Review: Consuming and Confounding, ‘Sound of My Voice’ Will Haunt Audiences for Years to Come

By  · Published on April 25th, 2012

Co-writer and star of the stunning Sound of My Voice, Brit Marling has been poised to break out for over a year now. Marling is one of two emerging “it girl” female stars that lit up the 2011 Sundance Film Festival, sharing the honor with Elizabeth Olsen (who, like Marling, appeared in two films that year, Silent House and the infinitely better Martha Marcy May Marlene). Marling, of course, has a leg up on the apparent competition, as she has also co-written both of her starring vehicles with their respective directors. While her other Sundance film, Another Earth, was not met with as much acclaim as SOMV (either at the festival or in its own limited release), the two form compelling companion pieces, particularly with the knowledge that Marling wrote them at the same time – she’d write Another Earth in the morning with Mike Cahill, dedicating her evenings to SOMV and Zal Batmanglij.

Both Sound of My Voice and Another Earth focus on people who are looking for something to alleviate them from the pain present in their daily lives, but while Another Earth relies on the introduction of an entirely new planet to drive its narrative, SOMV instead centers on the vast expanses that exist in single human beings. It is not just a better film than Another Earth, it is a film that is exceedingly accomplished, confounding, and consuming beyond just basic comparisons. Wrapped in a tidy 85-minute package, Batmanglij and Marling have created their own world, mythology, and a complex character worthy of her own following.

The film stars Christopher Denham and Nicole Vicius as Peter and Lorna, a young documentarian couple who are attempting to break into Maggie’s (Marling) local Los Angeles area cult. Peter and Lorna are determined to document their findings and experiences to craft into a final film that will out Maggie as a fraud. Maggie has not gathered her followers with any kind of traditional cultic rubric, she’s made them believe that she is from the future, a time-traveler from the year 2054 who has returned to 2011 to find and educate people who will end up surviving a series of catastrophic events that have made Maggie’s world very different from our own. For the sake of the film, Peter and Lorna’s immersion appears to be immediate, with Batmanglij and Marling wisely skating over the activities that have led to their initiation into the cult, as Sound of My Voice picks up on the very night that the pair are set to finally meet (with other new recruits) the mysterious Maggie.

Previously, the pair’s contact has been primarily with Maggie’s keeper Klaus (Richard Wharton), who maintains that he was the one who sought out Maggie, found her, and helped restore her memories of her life and her time-traveling. Klaus confides that Maggie is ill, as her body is not suited for our current environment (one of the film’s tantalizing hints about what kind of tragedy befalls the world before Maggie was born). She requires an oxygen tube, freshly grown food, and constant rest – even leaving the house for brief trips is advised against, though Maggie reveals herself to be much less confined (or interested in being confined) than Klaus is. Maggie’s multi-faceted personality is one of the great surprises of the film, and something that Batmanglij and Marling weave in over time for maximum impact. Maggie is soothing, Maggie is terrifying, Maggie is giddy and young and a bit silly, Maggie can command a room with a wave of her hand. This is the role that announces Marling as a talent to watch, and watch closely.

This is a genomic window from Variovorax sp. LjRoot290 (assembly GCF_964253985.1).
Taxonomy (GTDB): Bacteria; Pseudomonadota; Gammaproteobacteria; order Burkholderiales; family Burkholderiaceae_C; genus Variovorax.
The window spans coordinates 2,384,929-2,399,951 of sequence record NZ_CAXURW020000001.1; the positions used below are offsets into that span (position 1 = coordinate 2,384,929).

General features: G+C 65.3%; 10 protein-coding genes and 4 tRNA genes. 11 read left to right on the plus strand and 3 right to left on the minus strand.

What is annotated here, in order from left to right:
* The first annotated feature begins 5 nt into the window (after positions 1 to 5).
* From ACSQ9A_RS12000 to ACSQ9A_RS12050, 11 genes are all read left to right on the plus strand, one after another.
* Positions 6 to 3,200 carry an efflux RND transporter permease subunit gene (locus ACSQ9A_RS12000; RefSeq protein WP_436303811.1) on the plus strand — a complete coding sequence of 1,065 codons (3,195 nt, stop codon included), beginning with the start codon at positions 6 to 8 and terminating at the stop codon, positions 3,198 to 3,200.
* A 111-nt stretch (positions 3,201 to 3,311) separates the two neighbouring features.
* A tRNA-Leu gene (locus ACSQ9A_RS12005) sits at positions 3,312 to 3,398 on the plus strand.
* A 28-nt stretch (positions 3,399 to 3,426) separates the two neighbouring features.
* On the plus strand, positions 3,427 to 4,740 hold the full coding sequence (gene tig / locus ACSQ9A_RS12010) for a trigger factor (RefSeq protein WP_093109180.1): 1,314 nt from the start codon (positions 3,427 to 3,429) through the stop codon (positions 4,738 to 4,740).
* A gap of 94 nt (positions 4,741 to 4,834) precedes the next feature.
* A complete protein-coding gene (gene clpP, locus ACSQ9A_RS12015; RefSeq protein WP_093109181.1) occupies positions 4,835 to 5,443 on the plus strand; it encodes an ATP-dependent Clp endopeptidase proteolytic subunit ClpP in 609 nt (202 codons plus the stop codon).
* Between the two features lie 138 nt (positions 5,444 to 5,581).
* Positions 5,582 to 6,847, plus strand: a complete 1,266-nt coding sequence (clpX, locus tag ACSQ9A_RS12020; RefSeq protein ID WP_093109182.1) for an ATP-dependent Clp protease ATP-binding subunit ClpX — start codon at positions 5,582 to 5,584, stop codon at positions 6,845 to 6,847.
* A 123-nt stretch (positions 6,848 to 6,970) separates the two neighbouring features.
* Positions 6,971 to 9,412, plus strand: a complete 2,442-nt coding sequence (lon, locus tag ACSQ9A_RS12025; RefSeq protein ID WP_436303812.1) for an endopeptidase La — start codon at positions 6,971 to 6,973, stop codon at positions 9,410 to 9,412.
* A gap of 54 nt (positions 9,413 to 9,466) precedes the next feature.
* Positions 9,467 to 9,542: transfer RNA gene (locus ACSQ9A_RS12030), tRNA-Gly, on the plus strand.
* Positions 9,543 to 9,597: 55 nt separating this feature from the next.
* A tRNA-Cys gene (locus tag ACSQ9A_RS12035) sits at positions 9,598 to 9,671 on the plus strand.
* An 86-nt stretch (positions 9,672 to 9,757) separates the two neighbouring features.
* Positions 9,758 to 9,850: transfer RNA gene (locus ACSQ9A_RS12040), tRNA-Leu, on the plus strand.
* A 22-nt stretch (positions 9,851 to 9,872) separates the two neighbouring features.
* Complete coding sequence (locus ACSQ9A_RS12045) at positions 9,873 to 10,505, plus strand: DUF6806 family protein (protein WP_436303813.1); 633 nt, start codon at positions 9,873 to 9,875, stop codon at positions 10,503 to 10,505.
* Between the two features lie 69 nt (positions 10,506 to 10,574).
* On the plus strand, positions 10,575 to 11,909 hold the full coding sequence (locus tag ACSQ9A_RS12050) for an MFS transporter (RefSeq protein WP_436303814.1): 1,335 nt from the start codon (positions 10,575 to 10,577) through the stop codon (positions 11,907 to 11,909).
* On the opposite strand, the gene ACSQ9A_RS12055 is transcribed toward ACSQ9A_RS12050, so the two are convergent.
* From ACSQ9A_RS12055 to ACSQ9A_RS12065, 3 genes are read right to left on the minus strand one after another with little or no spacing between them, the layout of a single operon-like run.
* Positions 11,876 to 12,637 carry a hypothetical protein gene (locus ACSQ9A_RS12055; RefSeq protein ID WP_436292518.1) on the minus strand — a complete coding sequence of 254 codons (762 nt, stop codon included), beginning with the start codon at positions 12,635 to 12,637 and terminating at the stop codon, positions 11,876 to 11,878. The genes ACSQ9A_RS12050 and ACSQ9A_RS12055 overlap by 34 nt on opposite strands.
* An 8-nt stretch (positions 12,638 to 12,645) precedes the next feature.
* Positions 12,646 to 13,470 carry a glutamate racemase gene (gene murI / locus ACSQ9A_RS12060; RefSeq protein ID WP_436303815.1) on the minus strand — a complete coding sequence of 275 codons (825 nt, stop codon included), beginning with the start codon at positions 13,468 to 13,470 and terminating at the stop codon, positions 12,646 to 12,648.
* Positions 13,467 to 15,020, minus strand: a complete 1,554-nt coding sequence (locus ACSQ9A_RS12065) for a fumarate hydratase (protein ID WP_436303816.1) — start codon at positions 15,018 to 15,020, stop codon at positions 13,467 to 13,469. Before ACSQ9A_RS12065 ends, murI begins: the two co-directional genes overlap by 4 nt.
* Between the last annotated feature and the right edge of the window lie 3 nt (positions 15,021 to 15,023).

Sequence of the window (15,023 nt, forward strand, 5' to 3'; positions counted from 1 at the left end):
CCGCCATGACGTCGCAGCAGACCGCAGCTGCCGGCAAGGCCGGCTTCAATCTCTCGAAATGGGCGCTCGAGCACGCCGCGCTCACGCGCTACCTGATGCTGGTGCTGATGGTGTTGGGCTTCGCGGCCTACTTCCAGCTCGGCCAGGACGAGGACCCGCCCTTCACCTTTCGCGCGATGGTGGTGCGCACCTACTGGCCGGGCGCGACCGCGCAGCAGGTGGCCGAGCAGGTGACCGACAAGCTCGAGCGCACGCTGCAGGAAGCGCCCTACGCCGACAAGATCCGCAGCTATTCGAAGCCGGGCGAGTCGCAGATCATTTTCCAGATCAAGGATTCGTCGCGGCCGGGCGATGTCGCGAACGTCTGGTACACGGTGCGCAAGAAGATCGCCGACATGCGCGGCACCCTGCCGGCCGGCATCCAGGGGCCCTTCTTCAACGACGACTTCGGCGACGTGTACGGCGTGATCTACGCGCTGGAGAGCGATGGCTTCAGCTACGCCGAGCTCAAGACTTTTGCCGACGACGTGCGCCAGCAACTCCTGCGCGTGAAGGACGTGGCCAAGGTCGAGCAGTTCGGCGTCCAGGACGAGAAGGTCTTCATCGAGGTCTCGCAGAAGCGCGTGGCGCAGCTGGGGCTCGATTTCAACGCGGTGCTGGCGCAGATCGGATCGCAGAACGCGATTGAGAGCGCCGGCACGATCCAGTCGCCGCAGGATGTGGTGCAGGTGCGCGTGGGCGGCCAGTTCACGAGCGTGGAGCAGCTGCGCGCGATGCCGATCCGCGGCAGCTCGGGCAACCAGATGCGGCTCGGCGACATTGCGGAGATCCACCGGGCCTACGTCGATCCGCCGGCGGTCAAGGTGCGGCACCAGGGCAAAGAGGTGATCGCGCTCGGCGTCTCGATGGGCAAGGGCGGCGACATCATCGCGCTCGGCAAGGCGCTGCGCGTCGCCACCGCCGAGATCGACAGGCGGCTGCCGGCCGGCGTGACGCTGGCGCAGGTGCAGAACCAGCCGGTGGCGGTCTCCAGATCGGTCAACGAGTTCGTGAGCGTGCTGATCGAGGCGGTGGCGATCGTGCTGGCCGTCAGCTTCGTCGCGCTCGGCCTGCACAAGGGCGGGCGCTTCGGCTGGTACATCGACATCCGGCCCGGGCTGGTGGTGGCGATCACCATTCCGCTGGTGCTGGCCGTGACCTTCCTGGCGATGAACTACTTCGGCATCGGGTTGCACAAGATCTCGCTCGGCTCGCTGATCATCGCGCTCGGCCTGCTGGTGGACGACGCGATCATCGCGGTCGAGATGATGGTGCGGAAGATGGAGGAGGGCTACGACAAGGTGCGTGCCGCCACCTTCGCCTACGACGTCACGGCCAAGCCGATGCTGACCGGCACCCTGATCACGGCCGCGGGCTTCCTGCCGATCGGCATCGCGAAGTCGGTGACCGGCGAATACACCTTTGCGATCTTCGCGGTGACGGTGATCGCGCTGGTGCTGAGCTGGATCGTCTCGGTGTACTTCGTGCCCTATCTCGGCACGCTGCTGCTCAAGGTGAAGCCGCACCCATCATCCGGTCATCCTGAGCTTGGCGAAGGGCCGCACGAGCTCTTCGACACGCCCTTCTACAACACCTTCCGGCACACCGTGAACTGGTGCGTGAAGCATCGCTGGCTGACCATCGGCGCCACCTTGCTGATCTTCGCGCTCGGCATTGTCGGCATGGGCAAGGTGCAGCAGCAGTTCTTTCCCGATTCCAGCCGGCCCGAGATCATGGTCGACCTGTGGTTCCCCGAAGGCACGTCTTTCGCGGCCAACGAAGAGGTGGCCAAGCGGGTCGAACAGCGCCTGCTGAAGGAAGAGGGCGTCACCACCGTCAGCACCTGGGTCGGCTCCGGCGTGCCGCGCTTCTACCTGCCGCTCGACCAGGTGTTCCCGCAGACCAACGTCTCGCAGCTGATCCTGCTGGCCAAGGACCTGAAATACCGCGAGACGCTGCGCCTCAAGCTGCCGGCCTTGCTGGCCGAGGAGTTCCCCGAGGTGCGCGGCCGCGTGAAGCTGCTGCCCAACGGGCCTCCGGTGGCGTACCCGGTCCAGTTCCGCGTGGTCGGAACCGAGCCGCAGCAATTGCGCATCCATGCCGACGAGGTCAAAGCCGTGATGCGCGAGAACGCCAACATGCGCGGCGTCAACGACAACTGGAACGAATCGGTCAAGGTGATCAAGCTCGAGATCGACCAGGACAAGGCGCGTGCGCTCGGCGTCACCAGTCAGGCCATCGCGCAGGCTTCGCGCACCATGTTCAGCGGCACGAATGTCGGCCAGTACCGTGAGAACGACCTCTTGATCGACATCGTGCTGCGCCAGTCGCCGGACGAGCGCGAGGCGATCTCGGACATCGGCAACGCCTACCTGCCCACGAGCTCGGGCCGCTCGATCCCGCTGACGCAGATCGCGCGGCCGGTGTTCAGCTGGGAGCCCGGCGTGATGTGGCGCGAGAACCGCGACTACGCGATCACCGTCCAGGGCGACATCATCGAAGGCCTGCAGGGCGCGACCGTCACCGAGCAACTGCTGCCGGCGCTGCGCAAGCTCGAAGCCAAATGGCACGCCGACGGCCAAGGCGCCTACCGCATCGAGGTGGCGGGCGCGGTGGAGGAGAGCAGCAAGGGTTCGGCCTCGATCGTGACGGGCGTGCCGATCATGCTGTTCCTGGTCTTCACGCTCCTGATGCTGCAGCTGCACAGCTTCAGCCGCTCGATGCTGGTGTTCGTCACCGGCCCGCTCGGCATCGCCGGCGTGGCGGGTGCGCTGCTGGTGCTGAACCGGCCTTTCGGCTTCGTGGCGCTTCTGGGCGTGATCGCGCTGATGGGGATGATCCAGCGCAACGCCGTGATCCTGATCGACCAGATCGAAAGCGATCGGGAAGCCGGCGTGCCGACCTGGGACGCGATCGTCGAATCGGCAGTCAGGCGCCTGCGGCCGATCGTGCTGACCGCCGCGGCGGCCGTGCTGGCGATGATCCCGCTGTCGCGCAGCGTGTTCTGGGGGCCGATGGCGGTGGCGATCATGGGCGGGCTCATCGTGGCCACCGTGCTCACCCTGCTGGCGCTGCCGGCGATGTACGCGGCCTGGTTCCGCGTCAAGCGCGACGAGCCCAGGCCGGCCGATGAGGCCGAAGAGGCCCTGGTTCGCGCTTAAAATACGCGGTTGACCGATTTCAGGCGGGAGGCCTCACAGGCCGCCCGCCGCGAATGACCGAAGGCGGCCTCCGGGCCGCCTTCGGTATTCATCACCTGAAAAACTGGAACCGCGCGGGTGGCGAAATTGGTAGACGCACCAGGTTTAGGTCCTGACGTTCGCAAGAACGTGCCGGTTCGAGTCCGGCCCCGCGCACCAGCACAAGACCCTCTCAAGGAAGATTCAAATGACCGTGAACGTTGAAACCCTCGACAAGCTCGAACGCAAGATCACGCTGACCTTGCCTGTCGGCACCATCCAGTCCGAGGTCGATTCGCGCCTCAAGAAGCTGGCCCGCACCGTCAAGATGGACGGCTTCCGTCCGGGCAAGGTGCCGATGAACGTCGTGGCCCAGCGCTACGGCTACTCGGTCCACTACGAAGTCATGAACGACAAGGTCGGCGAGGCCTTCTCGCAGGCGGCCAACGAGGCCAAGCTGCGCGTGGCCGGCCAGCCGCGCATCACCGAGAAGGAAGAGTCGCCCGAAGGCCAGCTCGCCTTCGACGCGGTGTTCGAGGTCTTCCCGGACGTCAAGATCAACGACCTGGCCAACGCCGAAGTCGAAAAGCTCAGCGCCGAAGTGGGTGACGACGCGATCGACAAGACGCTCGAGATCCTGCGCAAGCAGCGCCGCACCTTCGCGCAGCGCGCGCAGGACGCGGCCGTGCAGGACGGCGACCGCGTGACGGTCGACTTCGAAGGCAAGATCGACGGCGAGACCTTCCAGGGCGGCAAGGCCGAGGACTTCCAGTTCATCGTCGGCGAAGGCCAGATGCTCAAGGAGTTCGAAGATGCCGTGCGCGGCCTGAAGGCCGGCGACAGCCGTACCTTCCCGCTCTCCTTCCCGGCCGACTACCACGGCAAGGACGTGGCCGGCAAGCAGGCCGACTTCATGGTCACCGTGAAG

While Maggie is not some sort of all-seeing guide, her ability to remember what was once her present (and the other characters’ future) allows her to compel her followers with hints about what is to come. Maggie is the sort of leader who can tell you that she knows you’re a follower and a friend because, where (when?) she comes from, you still are. It’s that sort of circular logic that drives the film, that sort of muddy cause and effect that seeps into all stories of time travel, but Batmanglij and Marling use it sparingly, always pushing Maggie’s followers (and the audience) to want to know still more. It’s these abilities, paired with Maggie’s acute sense of people and their motivations, that allow Maggie to needle away at both Peter and Lorna until everyone’s motivations, desires, and truths are thrown into a total tailspin.

By the time Maggie demands that Peter show his dedication to her and the cult by way of one stunning criminal act and Lorna comes in contact with someone who might know more about Maggie than she lets on, the audience is done, cult toast, sucked in, unable to turn away.

The Upside: With a plotline ripe for dissection and discussion, Batmanglij and Marling have tapped into a specific story and tone that’s imminently watchable; the film is also well-acted, well-directed, well-edited, even well-paced.

The Downside: Some audiences will surely balk at the film’s “open ending,” fast becoming a staple of low-budget films that just seem to fizzle out. However, SOMV’s ending stays true to the film as a whole, lending itself to personal interpretation, not just frustration. It does feel sudden, however, and may require a second viewing (or a long think) to settle in on some viewers.

On the Side: Batmanglij and Marling are currently working on their second feature film together, The East, with the pair once again writing the script, with Batmanglij directing and Marling starring.